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5-2. OZONE LAYER 5-1-1. Formation of Ozone Layer  Ozone layer: A part of stratosphere (ca. 20km high) in which ozone concentration is relatively high.

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Presentation on theme: "5-2. OZONE LAYER 5-1-1. Formation of Ozone Layer  Ozone layer: A part of stratosphere (ca. 20km high) in which ozone concentration is relatively high."— Presentation transcript:

1 5-2. OZONE LAYER Formation of Ozone Layer  Ozone layer: A part of stratosphere (ca. 20km high) in which ozone concentration is relatively high  The formation reactions  O 2 + ℎ ν uv (<240nm) → 2O (R1) O + O 2 + M ↔ O 3 + M(R2)  O 3 + ℎ ν uv → O 2 + O (R3)  used in (R2) again  O 3 + O → 2O 2 (R4) (Destruction of ozone)  Reaction (R4) can be catalyzed by OH, NO radical, and halogens (Br, Cl)

2 Levels of ozone at various altitudes and blocking of different bands of ultraviolet radiation. Essentially all UVC (100–280 nm) is blocked by dioxygen (from 100–200 nm) or else by ozone (200–280 nm) in the atmosphere. The shorter portion of the UV- C band and the more energetic UV above this band causes the formation of the ozone layer, when single oxygen atoms produced by UV photolysis of dioxygen (below 240 nm) react with more dioxygen. The ozone layer also blocks most, but not quite all, of the sunburn-producing UV-B (280–315 nm) band, which lies in the wavelengths longer than UV-C. The band of UV closest to visible light, UV-A (315–400 nm), is hardly affected by ozone, and most of it reaches the ground. UV-A does not cause skin reddening, but there is evidence that it causes long-term skin damage

3 Ozone-oxygen cycle in the ozone layer

4 Roles of Ozone Layer  Solar radiation: Infrared 50%, Visible 40%, Ultraviolet 10%  UV (Ultraviolet)  Extreme UV: = nm – extremly harmful to all the living things, totally blocked by N2  Far UV (UV-C): = nm – very harmful to all the living things, completely absorbed by O 2 and O 3  Middle UV (UV-B): = nm – harmful to the skin, can damage DNA (causing skin cancer), significantly absorbed by O 3  Near UV (UV-A): = nm – little harmful, transparent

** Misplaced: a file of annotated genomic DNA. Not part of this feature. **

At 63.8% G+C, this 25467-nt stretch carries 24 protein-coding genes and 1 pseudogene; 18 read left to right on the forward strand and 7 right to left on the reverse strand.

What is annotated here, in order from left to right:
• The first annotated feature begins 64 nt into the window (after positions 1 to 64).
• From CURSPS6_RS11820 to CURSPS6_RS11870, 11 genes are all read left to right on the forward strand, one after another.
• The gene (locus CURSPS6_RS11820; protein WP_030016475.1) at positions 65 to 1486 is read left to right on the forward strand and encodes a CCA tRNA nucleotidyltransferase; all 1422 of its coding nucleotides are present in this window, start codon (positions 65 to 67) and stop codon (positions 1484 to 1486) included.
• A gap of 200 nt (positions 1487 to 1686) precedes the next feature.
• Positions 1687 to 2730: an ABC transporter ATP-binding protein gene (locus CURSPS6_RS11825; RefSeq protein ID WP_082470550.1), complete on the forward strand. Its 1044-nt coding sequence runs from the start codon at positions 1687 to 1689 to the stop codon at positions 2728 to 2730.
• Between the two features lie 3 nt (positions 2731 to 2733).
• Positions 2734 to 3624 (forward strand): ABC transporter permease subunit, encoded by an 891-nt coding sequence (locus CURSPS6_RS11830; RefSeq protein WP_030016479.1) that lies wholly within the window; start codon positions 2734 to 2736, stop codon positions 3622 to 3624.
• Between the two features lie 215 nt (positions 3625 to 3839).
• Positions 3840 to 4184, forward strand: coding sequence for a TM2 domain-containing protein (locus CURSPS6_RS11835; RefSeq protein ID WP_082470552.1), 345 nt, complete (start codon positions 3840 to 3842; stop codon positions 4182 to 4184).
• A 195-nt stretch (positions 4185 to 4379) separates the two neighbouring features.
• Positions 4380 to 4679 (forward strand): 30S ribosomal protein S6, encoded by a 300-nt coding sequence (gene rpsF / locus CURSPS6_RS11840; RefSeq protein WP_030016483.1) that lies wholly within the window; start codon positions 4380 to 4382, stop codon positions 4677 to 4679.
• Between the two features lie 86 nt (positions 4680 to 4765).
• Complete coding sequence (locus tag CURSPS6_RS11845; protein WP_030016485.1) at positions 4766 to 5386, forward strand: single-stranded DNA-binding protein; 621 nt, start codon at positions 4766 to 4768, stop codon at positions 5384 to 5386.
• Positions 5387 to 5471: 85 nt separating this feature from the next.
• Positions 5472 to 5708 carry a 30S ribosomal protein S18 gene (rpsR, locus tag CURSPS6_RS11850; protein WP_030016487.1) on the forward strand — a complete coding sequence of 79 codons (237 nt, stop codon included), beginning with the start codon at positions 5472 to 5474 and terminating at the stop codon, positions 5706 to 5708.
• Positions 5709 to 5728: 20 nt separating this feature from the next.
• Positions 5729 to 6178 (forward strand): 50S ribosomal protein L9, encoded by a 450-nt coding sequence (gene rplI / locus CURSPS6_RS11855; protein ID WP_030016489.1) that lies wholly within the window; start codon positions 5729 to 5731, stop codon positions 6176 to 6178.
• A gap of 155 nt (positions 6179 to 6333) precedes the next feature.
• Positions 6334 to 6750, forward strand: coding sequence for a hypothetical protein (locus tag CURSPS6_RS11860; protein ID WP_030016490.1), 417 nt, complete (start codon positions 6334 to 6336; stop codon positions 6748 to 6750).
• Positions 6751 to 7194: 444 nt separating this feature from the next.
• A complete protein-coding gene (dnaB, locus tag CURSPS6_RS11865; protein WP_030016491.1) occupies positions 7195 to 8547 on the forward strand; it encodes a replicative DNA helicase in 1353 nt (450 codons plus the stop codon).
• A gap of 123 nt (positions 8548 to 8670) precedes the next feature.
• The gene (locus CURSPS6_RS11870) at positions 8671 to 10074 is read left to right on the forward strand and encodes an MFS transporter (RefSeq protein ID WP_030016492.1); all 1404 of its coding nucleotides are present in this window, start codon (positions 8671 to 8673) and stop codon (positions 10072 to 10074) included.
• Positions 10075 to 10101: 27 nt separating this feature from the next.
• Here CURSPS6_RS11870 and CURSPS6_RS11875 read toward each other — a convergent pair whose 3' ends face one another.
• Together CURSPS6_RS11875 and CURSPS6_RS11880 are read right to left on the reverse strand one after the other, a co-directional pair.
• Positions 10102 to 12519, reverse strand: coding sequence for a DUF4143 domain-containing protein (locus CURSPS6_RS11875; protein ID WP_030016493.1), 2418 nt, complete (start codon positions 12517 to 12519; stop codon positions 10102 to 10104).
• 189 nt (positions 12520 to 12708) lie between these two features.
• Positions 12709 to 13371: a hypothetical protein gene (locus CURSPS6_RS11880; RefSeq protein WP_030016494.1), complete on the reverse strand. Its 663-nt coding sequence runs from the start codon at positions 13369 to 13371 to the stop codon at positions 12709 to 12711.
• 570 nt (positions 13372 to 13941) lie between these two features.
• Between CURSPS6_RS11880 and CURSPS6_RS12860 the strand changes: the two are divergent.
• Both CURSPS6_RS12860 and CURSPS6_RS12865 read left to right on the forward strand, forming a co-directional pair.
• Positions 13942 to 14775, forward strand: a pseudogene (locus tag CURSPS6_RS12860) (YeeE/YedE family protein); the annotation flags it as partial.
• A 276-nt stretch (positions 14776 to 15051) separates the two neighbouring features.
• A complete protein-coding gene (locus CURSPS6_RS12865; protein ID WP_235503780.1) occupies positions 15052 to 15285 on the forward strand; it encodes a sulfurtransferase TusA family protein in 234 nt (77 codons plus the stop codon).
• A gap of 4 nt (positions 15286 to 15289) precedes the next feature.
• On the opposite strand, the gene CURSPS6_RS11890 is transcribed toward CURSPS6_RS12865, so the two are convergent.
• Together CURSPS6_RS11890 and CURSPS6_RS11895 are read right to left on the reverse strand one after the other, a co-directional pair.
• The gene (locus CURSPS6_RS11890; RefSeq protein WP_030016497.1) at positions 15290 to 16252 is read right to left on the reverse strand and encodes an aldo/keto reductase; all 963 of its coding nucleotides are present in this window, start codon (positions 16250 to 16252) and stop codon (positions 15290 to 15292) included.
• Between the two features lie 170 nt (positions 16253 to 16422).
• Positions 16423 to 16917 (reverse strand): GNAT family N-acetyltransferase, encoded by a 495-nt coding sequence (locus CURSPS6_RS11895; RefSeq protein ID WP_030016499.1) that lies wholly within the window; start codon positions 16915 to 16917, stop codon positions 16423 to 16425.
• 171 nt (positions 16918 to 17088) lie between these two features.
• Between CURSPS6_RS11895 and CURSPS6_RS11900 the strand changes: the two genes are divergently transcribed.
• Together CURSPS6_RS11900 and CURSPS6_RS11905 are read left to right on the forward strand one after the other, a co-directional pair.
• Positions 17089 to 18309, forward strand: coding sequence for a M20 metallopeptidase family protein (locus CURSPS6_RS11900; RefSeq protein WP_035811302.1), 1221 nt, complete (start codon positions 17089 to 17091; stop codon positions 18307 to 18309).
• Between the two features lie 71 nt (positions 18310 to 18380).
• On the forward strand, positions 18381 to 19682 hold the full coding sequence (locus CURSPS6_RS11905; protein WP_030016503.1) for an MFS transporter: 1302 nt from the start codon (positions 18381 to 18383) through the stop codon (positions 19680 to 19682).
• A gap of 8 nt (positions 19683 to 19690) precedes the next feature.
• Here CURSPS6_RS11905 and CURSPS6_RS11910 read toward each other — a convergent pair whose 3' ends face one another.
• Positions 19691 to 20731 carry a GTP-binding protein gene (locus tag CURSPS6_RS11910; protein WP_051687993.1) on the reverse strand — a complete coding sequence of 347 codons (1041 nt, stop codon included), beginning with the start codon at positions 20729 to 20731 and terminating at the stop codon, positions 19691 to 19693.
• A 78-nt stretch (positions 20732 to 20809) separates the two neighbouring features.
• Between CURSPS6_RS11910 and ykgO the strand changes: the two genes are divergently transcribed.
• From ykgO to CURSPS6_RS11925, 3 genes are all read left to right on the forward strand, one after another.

5 Solar irradiance spectrum above atmosphere and at surface. Extreme UV and X-rays are pro duced (at left of wavelength range shown) but comprise very small amounts of the Sun's total output power

6 UV-B energy levels at several altitudes. Blue line shows DNA sensitivity. Red line shows surface energy level with 10% decrease in ozone

7 Air Pollution and Destruction of Ozone Layer  Typical pollutants: chlorofluorcarbon (Freon, CFC), bromofluorcarbon (BFC) – used as coolant, fire extinguisher, sprays, cleaner of electronics, foamer of disposables  will accelerate O3 destruction by (R4)  Has been regulated (banned) by 1987 Montreal Protocol

8 From September 21-30, 2006 the average area of the ozone hole was the largest ever observed, at 10.6 million square mil es. This image, from Sept. 24, the Antarctic ozone hole was equal to the record single-day largest area of 11.4 million squar e miles, reached on Sept. 9, Satellite instruments monitor the ozone layer, and we use their data to create the images that depict the amount of ozone. The blue and purple colors are where there is the least ozone, and the greens, yellows, an d reds are where there is more ozone. Click image to enlarge. Credit: NASA

9 The series of images starts with 1974, before CFCs had begun to do significant damage to the ozone layer. Concentration s of ozone in the stratosphere over the United States and Canada are high. By 1994, the model predicts that ozone conce ntrations over the region have fallen from highs above 500 Dobson Units to about 400. By the simulated year 2009, the oz one layer over much of the United States has thinned to only 300 Dobson Units. By 2020, the model predicts that an ozone “hole”—concentrations below 220 Dobson Units—forms over the Arctic as well as the Antarctic. By 2040, the ozone hole is global. The UV index in mid-latitude cities reaches 15 around noon on a clear summer day (10 is considered extreme today). By the end of the model run, global ozone drops to less than 110 Dobson U nits, a 67 percent drop from the 1970s.


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